When you’re a crisis manager, the first thing is your phone alerting you to a problem. Second, it starts ringing with “have you heard?” calls. Thirdly, the texts start to come in from those directly involved in the crisis, whatever that crisis is. The sequence is immutable.
The texts and emails from those in the maelstrom tend to start the same way. Just as messages from publicists tend to start with an utterly spurious hope that you’re keeping well, the messages from those involved in an emerging stinker story tend to begin with this formula: “I’m sorry,” they say, “I never seem to contact you except in a crisis.”
Now, it’s sweet of them to feel transiently apologetic on that score, but it’s also funny.
If your house goes on fire, you may be exceedingly grateful to the lads in the red outfits and the breathing equipment who come and douse the conflagration with their hoses, but you don’t set up a long term relationship with them or send them Christmas cards.
You don’t feel rotten if you subsequently have to call 999 when another chip pan goes up. You may feel guilty because you didn’t learn from the first time, but the State emergency services are accustomed to brief, full-on, adrenalin-soaked encounters without follow up.
In the private sector, it’s much the same.
The professional who gets you to do the right thing when you’ve done the wrong thing serves an invaluable purpose but that’s not the foundation of long-term friendship.
The professional who reaches in, takes the shovel out of your hand and gets you to climb out of the hole you were digging may be useful to you at the time, but you don’t want them to hang around thereafter, because they would serve only as a vivid reminder of one of the worst days of your life.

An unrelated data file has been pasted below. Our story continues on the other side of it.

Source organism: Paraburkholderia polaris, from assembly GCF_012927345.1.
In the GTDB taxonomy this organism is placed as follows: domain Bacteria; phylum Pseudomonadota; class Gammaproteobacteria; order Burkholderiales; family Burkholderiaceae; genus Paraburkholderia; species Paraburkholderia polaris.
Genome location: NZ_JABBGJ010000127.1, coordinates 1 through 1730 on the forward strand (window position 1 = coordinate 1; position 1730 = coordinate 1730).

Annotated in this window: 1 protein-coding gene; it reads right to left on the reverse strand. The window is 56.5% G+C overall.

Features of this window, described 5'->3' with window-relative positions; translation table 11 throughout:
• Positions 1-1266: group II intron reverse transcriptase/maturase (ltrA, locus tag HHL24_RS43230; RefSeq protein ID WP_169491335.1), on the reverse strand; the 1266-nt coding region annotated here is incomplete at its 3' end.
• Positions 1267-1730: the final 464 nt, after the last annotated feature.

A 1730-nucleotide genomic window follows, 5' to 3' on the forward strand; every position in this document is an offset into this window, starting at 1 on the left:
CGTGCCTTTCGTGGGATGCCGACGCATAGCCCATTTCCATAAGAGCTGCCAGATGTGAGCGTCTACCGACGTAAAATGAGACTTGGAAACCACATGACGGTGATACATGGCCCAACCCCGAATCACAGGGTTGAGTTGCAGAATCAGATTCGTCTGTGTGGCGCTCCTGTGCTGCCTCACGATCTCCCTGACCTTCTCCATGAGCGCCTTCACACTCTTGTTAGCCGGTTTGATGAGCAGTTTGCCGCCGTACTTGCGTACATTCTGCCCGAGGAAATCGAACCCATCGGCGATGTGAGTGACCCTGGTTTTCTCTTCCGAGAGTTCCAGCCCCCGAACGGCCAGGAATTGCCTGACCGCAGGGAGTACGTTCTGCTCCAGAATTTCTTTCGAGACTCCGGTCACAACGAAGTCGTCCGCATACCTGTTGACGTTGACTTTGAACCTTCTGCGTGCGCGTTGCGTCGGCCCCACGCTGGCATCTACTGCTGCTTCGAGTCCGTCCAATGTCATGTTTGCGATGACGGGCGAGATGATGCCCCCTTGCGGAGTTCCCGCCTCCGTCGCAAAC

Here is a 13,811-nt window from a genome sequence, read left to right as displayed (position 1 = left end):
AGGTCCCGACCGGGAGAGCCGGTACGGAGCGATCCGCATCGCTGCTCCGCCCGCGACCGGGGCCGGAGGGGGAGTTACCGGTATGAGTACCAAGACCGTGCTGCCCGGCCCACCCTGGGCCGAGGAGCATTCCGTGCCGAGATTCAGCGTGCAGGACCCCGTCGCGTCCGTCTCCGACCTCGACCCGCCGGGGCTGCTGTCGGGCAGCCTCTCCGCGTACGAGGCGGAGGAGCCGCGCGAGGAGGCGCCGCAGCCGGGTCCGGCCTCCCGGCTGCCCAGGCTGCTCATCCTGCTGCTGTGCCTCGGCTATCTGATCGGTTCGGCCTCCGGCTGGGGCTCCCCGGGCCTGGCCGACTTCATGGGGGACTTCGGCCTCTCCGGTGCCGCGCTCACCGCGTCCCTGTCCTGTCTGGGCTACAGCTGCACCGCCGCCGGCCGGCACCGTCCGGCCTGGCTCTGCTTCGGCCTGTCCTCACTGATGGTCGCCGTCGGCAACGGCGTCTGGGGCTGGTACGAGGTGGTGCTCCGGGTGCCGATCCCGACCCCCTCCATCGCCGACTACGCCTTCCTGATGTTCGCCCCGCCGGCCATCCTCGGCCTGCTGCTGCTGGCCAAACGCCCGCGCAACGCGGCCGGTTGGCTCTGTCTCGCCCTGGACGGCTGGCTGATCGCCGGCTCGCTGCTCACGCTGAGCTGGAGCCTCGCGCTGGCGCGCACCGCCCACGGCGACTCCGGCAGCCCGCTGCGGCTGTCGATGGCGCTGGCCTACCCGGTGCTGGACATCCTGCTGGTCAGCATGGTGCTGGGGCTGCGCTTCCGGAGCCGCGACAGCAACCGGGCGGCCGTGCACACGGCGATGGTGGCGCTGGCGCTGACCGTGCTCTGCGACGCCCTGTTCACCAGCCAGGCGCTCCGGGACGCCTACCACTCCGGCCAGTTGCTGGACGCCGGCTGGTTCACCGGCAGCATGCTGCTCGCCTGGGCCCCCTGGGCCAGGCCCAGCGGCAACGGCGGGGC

Because that sequence happened to me directly after the Clifden golf event, I’m not going to address that issue this morning.
No doubt Fergus Finlay, on mature reflection, will have something searing to offer tomorrow.
Me, I have a wider worry, a wider rage, and it’s this.
We are witnessing the destruction of Ireland’s version of what America’s Tom Brokaw described as “The Greatest Generation”. Brokaw was writing about his parent’s peers. The ones who fought in the Second World War, then came home to re-build America.
Ireland’s unacknowledged ‘Great Generation’ was the one born in the early fifties. They landed into an Ireland of squinting windows and overt church control, of unspoken but powerfully constraining norms, of unasked questions and unqueried rules.
They were drilled, the majority of them, from Senior Infants, their little hands joined together in recurring prayer to a deity so unforgiving, he stuffed the souls of babies dying without baptism into an eternal holding pattern called Limbo.
The Irish great generation came from an earthy background where clergy tried to put smacht on chaos.
Remember Friel’s The Loves of Cass Maguire where the priest happens upon a couple having it off in a field and thunders a question: “Are you comfortable in your sinning?” only to evoke the honest answer from the male involved: “Please father, no, the grass is damp.”
We were teenagers in the Swinging Sixties, when our pals who went to work in London could get the pill and engage in a sexual freedom unimaginable in the Ireland of the time. We were the opposite of ‘Ozymandius’; we had long legs exposed by Twiggy mini skirts with one go-go-booted foot in the dark ages and the other in the free future.